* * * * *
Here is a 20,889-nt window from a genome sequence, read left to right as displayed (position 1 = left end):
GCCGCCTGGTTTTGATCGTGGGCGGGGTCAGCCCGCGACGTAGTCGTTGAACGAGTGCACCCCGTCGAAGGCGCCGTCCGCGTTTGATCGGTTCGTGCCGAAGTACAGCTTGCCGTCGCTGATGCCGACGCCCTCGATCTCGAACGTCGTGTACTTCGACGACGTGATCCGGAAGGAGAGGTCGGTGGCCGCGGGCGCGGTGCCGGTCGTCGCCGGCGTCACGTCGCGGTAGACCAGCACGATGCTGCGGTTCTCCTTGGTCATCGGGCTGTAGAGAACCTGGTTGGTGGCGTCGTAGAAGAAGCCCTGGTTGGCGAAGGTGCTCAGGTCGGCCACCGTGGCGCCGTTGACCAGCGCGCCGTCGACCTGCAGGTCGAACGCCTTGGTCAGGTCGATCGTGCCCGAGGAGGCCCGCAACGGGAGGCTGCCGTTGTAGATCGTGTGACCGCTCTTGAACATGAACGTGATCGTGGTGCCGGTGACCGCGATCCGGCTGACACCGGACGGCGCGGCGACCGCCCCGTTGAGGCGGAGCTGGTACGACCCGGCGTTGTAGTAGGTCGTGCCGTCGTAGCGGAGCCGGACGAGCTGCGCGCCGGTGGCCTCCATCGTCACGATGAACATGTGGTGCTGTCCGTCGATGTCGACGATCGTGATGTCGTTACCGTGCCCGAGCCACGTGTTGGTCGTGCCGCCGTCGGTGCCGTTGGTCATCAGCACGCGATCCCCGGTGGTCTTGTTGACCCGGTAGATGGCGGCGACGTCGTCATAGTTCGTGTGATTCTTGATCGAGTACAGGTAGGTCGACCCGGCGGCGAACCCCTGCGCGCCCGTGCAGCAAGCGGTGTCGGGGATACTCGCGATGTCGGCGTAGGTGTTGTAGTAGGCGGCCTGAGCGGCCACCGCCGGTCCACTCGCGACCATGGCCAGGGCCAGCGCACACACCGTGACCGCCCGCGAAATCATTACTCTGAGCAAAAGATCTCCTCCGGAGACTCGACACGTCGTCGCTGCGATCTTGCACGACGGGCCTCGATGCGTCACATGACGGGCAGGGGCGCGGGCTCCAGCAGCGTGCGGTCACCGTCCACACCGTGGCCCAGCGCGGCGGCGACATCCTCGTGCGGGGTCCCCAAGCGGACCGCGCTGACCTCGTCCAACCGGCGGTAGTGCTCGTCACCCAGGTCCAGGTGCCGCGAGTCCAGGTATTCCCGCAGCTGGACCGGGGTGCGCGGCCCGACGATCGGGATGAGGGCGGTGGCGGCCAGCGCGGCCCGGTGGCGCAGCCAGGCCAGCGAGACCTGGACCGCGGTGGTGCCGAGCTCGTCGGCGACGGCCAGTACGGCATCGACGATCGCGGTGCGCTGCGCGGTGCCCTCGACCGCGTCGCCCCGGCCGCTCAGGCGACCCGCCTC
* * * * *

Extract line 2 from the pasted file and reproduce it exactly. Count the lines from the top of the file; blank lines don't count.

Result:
GCCGCCTGGTTTTGATCGTGGGCGGGGTCAGCCCGCGACGTAGTCGTTGAACGAGTGCACCCCGTCGAAGGCGCCGTCCGCGTTTGATCGGTTCGTGCCGAAGTACAGCTTGCCGTCGCTGATGCCGACGCCCTCGATCTCGAACGTCGTGTACTTCGACGACGTGATCCGGAAGGAGAGGTCGGTGGCCGCGGGCGCGGTGCCGGTCGTCGCCGGCGTCACGTCGCGGTAGACCAGCACGATGCTGCGGTTCTCCTTGGTCATCGGGCTGTAGAGAACCTGGTTGGTGGCGTCGTAGAAGAAGCCCTGGTTGGCGAAGGTGCTCAGGTCGGCCACCGTGGCGCCGTTGACCAGCGCGCCGTCGACCTGCAGGTCGAACGCCTTGGTCAGGTCGATCGTGCCCGAGGAGGCCCGCAACGGGAGGCTGCCGTTGTAGATCGTGTGACCGCTCTTGAACATGAACGTGATCGTGGTGCCGGTGACCGCGATCCGGCTGACACCGGACGGCGCGGCGACCGCCCCGTTGAGGCGGAGCTGGTACGACCCGGCGTTGTAGTAGGTCGTGCCGTCGTAGCGGAGCCGGACGAGCTGCGCGCCGGTGGCCTCCATCGTCACGATGAACATGTGGTGCTGTCCGTCGATGTCGACGATCGTGATGTCGTTACCGTGCCCGAGCCACGTGTTGGTCGTGCCGCCGTCGGTGCCGTTGGTCATCAGCACGCGATCCCCGGTGGTCTTGTTGACCCGGTAGATGGCGGCGACGTCGTCATAGTTCGTGTGATTCTTGATCGAGTACAGGTAGGTCGACCCGGCGGCGAACCCCTGCGCGCCCGTGCAGCAAGCGGTGTCGGGGATACTCGCGATGTCGGCGTAGGTGTTGTAGTAGGCGGCCTGAGCGGCCACCGCCGGTCCACTCGCGACCATGGCCAGGGCCAGCGCACACACCGTGACCGCCCGCGAAATCATTACTCTGAGCAAAAGATCTCCTCCGGAGACTCGACACGTCGTCGCTGCGATCTTGCACGACGGGCCTCGATGCGTCACATGACGGGCAGGGGCGCGGGCTCCAGCAGCGTGCGGTCACCGTCCACACCGTGGCCCAGCGCGGCGGCGACATCCTCGTGCGGGGTCCCCAAGCGGACCGCGCTGACCTCGTCCAACCGGCGGTAGTGCTCGTCACCCAGGTCCAGGTGCCGCGAGTCCAGGTATTCCCGCAGCTGGACCGGGGTGCGCGGCCCGACGATCGGGATGAGGGCGGTGGCGGCCAGCGCGGCCCGGTGGCGCAGCCAGGCCAGCGAGACCTGGACCGCGGTGGTGCCGAGCTCGTCGGCGACGGCCAGTACGGCATCGACGATCGCGGTGCGCTGCGCGGTGCCCTCGACCGCGTCGCCCCGGCCGCTCAGGCGACCCGCCTC